On Friday Gov. Andrew M. Cuomo will visit Long Island as part of a statewide tour to inspect the progress of development projects initiated by his Regional Economic Development Councils. As Long Island prepares for the visit, one question: Can he put on his Superman cape and rescue the Nassau Hub?
Anchored by the Nassau Veterans Memorial Coliseum in Uniondale, these 77 acres at the heart of the county are the last large tract of land available for development. Whatever happens there should be transformative. But the project has been stalled for years.
The fact that it's complicated is no excuse.
And New York City is well on its way to rebuilding the World Trade Center site, one of the most complicated design projects ever, fraught with emotions and symbolism, and overseen by layer upon layer of governments, agencies and private enterprises. Still, after a year of operation, the 9/11 Memorial has registered 1 million visitors.
For Nassau to grow and prosper, it needs to create a similar success story at the Hub.
The governor is currently involved with keeping the NFL's Buffalo Bills in that city while the fate of the NHL's Islanders stalls development here. Some of the economic development council's seed money should go to design a master plan of what is best for the Hub, and perhaps some of the governor's master skills could provide guidance to the negotiations. No one will blame him if the Islanders leave, but there might be questions if he doesn't try.
At a minimum, the ideal project would include a sports facility to serve as a suburban downtown, with amenities such as a park, an ice-skating rink, and other attractions for entertainment and recreation.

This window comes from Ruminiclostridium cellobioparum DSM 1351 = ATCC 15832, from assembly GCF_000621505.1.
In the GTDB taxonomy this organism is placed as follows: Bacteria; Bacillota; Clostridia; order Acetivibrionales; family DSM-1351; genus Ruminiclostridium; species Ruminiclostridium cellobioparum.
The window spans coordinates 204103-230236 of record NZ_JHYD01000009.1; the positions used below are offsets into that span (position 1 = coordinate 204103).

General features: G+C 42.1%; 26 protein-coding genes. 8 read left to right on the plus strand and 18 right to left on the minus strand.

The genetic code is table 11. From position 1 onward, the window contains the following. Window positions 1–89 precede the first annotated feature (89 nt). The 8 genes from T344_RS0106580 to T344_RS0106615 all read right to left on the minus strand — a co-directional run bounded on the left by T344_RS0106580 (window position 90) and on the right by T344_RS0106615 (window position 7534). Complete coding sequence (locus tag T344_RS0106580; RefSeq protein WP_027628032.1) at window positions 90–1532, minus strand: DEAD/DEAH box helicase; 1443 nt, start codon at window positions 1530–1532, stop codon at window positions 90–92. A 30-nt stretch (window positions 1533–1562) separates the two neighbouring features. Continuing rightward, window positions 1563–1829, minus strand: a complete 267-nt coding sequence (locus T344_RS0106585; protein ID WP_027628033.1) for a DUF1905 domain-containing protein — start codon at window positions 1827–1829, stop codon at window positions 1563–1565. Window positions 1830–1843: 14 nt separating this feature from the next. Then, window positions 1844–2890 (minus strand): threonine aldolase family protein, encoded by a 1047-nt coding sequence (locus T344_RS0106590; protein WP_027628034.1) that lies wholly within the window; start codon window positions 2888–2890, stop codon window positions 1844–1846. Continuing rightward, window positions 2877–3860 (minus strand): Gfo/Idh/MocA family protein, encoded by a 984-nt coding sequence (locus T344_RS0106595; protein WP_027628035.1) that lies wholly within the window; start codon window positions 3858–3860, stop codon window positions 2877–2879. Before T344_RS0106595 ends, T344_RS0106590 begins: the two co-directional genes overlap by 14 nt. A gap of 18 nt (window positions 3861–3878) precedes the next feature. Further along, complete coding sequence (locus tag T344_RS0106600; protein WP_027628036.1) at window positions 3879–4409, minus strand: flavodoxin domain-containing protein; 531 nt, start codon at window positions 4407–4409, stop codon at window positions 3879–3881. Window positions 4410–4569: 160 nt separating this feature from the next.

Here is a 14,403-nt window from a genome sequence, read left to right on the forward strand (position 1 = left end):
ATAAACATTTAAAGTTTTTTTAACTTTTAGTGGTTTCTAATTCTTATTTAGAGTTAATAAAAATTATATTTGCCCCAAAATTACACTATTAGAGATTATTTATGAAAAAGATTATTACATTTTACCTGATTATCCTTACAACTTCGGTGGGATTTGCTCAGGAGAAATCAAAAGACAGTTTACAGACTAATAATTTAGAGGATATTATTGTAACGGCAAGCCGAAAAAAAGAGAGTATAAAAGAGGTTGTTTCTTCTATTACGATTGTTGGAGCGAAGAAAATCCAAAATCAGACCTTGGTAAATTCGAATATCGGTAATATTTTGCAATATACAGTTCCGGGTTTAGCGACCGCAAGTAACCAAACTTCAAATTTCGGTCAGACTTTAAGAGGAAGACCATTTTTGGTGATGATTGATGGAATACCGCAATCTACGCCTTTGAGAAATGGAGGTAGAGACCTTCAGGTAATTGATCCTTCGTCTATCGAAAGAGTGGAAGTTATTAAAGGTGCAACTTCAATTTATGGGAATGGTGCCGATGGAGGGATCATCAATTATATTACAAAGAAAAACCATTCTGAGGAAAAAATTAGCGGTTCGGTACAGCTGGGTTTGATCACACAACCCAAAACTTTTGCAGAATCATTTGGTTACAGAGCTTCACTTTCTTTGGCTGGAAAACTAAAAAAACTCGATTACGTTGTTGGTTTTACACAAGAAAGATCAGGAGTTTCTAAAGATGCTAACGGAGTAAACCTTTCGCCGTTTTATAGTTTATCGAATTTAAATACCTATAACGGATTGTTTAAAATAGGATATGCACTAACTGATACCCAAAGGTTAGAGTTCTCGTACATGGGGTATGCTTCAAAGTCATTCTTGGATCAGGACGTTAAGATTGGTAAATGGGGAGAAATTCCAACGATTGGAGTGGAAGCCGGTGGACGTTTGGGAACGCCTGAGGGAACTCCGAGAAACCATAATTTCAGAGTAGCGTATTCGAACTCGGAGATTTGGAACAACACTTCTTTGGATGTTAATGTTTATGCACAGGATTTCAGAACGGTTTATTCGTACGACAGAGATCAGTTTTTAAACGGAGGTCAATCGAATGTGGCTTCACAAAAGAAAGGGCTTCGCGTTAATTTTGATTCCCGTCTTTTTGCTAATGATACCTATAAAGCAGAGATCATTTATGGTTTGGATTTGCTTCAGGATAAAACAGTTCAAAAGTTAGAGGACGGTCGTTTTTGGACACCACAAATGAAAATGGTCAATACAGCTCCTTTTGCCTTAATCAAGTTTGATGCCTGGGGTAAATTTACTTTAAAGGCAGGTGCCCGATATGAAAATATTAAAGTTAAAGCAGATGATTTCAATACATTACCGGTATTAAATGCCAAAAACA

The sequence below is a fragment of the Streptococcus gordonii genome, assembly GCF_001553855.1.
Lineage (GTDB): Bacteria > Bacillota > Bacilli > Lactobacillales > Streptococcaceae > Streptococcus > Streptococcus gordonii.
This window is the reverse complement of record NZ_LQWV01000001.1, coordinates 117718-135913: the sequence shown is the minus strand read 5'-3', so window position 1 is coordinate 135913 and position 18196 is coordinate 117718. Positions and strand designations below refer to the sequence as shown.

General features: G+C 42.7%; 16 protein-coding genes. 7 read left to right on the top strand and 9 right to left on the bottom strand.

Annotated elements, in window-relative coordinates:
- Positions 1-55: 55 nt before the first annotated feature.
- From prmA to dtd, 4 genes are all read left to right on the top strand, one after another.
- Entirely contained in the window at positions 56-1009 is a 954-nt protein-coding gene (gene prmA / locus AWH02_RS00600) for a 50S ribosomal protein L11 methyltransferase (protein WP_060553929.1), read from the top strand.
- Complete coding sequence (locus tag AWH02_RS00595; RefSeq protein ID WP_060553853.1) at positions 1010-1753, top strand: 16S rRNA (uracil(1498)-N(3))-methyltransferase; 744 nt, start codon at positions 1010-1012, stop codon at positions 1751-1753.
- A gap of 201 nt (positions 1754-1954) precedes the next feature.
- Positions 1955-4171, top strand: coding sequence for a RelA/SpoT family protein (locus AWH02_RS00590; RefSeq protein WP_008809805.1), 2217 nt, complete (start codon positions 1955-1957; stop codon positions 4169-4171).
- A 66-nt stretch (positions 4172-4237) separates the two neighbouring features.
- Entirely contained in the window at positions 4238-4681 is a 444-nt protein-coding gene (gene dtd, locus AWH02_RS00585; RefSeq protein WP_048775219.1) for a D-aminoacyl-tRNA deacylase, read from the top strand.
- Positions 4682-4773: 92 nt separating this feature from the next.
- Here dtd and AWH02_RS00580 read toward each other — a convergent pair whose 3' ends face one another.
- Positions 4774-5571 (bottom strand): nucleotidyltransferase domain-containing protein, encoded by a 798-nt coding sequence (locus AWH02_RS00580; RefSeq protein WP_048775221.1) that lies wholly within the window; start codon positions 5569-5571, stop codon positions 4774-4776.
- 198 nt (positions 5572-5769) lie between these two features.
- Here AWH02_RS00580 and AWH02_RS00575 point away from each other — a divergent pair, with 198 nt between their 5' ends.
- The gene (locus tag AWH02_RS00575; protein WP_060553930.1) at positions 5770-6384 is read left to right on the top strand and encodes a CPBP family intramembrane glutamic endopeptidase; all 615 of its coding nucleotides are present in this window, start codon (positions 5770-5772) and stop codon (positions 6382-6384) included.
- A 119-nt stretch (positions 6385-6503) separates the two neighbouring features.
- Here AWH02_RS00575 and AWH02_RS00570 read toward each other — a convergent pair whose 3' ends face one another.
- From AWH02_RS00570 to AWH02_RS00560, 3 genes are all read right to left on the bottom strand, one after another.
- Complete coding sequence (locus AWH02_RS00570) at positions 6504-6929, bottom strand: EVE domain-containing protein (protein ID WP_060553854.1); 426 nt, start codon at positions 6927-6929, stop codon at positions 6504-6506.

Perhaps the development might also be a center for Long Island's growing biotech and high-tech research sectors, which could find synergies with Hofstra University. Perhaps it could include some housing, office space, restaurants and theaters -- or all of the above. There's no shortage of plausible ideas for developing these acres as an economic engine for the region, making the most of Nassau's potential for job creation and growth given its proximity to New York City.
Whatever the specifics, the development should be spectacular.
There is little point in reciting all the failed efforts to get something started. That could be a full-semester college course in suburban planning, featuring an up-close look at the disorienting tango between sports franchises and local government.
The first step is to dislodge the project from its protracted stall. A full development plan would do that, along with money, guidance and leadership. The current stalemate says all the wrong things, that it's next to impossible to do business in Nassau County, that the challenges are insurmountable, that the county and region are out of ideas.
None of that is true, and it's time to prove it.